Anyone ever held a copycat recipe potluck? I may throw a mean fancy dinner party, but heaven help me, I’d go crazy if I did it all the time. This week I thought I’d talk about something much, much simpler. So much simpler, you barely have to work at all. In fact, you might even be able to convince someone else to host it. Lol. I haven’t actually done one of these yet, but I have been thinking about it for awhile. What do people love? Going out to eat. What impresses those same people? Cooking something from one of those restaurants they love eating at.
In theory, you could do the whole meal yourself, but sometimes a busy girl just needs a break. And sometimes a super pregnant girl just needs to eat and not stand on her feet cooking all day. I’m currently both, but even if I was only one or the other, I think this is the kind of party where sharing duties would be very comfortable. Copycat recipes are usually easy to find, easy to follow, and come out tasting pretty darn good. Even if your friends can’t cook, they can probably come up with something for a copycat recipe potluck. At the very least they can buy it from the restaurant and try to pass it off as theirs. Why not give it a try?
Option 1: A Copycat Recipe Potluck Free-for-All
What do I mean by this, you may ask? It’s simple. Put absolutely no limits on what people bring. Any restaurant, any course, any particular dish. It doesn’t matter if it’s breakfast, lunch, dinner, or even a tasty cocktail.
My main concern with a copycat recipe potluck free-for-all is that you’d wind up with fifteen batches of Olive Garden breadsticks. But I guess that could be fun, right? You can judge each other harshly and pick one person to look down on for their poor attempt at fresh bread. Okay, kidding about that last part. Don’t be mean. They might not own a bread machine or have the time to knead bread. Why they chose breadsticks in that case, I don’t know. Your hypothetical bread baking friend clearly wants to be an overachiever. But I digress.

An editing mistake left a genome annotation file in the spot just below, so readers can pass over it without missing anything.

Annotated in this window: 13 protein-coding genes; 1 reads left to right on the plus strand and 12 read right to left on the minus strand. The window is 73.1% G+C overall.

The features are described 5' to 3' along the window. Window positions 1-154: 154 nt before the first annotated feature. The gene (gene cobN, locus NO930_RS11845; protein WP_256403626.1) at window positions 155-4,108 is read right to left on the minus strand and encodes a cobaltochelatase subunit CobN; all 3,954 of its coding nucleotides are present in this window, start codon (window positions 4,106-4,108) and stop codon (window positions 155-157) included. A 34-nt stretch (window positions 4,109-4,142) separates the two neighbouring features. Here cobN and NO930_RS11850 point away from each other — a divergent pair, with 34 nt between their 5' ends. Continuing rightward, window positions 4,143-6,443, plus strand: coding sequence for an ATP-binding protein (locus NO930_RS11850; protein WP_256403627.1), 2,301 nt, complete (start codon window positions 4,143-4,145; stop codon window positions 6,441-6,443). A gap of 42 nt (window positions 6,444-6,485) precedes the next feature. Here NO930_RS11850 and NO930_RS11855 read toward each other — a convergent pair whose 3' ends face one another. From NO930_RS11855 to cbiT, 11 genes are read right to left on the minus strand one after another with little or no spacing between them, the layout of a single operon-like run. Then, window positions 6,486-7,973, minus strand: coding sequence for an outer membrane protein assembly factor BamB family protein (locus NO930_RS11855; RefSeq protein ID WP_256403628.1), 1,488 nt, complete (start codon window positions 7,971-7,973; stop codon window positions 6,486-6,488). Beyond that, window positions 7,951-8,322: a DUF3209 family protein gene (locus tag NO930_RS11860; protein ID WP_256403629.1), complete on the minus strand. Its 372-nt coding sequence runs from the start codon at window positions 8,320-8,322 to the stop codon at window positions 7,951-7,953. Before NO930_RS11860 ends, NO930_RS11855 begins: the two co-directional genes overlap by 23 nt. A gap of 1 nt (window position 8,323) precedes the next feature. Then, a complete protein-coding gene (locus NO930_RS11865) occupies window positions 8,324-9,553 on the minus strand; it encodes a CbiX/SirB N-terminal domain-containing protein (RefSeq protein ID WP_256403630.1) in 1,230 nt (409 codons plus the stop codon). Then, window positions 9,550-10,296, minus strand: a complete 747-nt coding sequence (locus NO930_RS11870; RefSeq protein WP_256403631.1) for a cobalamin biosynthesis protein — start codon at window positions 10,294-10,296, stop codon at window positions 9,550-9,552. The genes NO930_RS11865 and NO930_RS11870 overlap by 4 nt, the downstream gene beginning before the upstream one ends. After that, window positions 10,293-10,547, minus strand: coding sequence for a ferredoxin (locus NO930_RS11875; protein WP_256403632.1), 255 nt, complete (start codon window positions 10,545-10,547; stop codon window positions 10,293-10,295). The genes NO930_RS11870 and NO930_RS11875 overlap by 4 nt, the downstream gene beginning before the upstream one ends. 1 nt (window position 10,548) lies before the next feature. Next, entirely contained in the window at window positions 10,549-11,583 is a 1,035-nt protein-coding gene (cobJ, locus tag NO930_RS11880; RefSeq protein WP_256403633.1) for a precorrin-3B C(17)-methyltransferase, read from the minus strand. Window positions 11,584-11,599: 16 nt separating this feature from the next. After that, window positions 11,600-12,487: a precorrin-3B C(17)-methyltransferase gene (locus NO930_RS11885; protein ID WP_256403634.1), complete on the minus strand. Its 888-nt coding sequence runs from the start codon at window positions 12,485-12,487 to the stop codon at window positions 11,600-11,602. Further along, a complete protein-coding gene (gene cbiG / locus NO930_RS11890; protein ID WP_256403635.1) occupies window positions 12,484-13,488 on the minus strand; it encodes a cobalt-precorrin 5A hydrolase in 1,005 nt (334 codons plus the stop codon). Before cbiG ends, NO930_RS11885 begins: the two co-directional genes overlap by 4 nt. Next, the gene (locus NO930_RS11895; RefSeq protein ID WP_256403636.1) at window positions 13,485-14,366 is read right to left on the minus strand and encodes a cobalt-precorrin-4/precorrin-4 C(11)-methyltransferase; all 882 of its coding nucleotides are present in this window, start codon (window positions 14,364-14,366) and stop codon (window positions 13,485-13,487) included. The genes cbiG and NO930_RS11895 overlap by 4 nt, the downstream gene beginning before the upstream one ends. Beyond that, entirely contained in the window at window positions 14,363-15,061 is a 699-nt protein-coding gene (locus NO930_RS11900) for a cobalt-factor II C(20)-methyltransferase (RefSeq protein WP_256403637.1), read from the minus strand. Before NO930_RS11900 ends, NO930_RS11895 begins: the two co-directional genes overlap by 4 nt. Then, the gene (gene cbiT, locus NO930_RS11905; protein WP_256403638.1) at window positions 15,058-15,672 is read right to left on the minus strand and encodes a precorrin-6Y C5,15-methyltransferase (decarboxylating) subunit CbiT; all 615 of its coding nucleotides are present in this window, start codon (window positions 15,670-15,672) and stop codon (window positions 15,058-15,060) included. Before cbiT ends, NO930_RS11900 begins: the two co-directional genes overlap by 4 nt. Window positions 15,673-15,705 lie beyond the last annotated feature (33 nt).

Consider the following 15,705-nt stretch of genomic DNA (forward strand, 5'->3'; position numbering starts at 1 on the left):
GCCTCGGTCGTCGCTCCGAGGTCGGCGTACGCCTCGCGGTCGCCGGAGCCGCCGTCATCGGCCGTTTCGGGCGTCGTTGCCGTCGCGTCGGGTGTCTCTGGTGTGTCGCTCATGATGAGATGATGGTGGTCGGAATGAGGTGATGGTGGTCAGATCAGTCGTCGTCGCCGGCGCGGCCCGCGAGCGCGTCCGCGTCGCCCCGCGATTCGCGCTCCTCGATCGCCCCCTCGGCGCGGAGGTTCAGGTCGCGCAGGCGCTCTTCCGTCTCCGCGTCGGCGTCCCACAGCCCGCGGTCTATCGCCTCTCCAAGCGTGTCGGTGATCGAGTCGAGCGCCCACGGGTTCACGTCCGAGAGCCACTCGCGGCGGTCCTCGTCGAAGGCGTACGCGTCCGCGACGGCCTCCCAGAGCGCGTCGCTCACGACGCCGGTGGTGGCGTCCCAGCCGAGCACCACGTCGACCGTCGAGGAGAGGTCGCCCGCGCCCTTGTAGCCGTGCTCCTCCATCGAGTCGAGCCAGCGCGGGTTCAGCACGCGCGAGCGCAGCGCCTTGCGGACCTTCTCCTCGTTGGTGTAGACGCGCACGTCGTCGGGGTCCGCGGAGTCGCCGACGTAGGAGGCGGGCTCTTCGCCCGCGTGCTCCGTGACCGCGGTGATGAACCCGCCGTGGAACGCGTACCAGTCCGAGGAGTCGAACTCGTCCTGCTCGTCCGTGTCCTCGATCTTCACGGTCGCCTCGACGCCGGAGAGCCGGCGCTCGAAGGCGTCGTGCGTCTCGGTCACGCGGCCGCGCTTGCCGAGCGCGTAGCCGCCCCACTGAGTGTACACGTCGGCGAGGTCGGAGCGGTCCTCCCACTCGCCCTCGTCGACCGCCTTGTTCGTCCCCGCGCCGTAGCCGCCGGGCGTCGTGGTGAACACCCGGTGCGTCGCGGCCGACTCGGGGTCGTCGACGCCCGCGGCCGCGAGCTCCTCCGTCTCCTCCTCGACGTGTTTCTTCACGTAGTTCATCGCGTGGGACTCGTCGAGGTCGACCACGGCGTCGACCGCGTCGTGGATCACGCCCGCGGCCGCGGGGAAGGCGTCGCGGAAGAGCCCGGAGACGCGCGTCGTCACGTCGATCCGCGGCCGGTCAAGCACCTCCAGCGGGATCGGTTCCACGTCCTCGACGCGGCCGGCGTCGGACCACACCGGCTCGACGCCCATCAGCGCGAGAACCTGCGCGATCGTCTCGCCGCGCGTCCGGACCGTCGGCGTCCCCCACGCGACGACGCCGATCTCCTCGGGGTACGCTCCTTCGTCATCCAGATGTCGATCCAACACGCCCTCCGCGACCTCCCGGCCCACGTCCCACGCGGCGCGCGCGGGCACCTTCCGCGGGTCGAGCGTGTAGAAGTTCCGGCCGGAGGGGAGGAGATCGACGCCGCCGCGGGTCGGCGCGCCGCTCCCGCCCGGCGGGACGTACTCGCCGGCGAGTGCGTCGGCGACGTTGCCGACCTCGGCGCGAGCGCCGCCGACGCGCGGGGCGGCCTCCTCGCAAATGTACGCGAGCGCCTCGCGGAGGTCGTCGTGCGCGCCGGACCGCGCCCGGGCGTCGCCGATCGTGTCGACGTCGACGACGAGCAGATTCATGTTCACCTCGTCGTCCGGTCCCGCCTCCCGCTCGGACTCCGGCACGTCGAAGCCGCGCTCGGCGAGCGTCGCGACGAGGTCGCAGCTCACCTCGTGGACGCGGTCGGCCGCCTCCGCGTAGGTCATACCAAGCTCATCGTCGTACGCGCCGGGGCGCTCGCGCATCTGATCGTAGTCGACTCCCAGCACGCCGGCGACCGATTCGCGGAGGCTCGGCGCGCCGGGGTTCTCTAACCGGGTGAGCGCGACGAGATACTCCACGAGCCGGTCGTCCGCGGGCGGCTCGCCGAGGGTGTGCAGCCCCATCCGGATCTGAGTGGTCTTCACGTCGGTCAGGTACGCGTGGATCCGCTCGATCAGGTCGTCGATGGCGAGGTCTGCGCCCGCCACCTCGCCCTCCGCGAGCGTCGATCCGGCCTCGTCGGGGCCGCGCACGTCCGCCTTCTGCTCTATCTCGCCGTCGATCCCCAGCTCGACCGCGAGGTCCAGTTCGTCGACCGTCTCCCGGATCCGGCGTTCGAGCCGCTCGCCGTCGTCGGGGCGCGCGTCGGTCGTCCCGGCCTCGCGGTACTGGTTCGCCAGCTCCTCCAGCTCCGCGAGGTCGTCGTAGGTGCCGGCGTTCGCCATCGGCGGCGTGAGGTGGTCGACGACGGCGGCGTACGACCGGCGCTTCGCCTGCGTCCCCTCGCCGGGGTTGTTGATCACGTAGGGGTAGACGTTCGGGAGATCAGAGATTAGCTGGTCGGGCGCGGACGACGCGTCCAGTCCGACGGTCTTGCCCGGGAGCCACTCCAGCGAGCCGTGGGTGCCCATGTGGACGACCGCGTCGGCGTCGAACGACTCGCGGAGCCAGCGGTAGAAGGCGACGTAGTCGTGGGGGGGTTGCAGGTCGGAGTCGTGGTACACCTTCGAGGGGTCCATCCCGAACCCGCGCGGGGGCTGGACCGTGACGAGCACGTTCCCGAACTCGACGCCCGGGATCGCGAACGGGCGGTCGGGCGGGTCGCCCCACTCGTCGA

Honestly, what are the chances you wind up with fifteen batches of breadsticks? I bet there will be a couple of overlapping dishes, but for the most part it’s likely to be a surprise. Some people probably won’t even think of chain restaurants – they’ll use copycat recipes from their home towns, or some restaurant they visited once in New York. Plus, most of them will be glad not to have a restriction. You’re making them bring you food, and you’ve already put one theme on it. Adding more might stress them out.
Option 2: An Email Chain of Organization
What did people do before email? I mean, I lived without it for part of my life, but I can’t imagine trying to organize events now. Anyway, once you decide who’s invited you can start an email chain. Send it to all your guests, enjoy the necessity of the reply all button.
One word: Delete.
This one is better for groups of friends who do not like surprises, like to stay organized, and prefer feedback before they choose a dish. They sound like a high maintenance group of friends, but they’re not really. They just don’t want to make a Cheesecake Factory dessert if no one’s going to eat it. You can’t blame them. By making sure in advance that everyone knows what everyone else is bringing, you’ll get a nice, cohesive meal and all the really bad ideas will be vetoed from the get-go. It might take a little more time up front, but it will soothe the indecisive people who don’t know what to fix.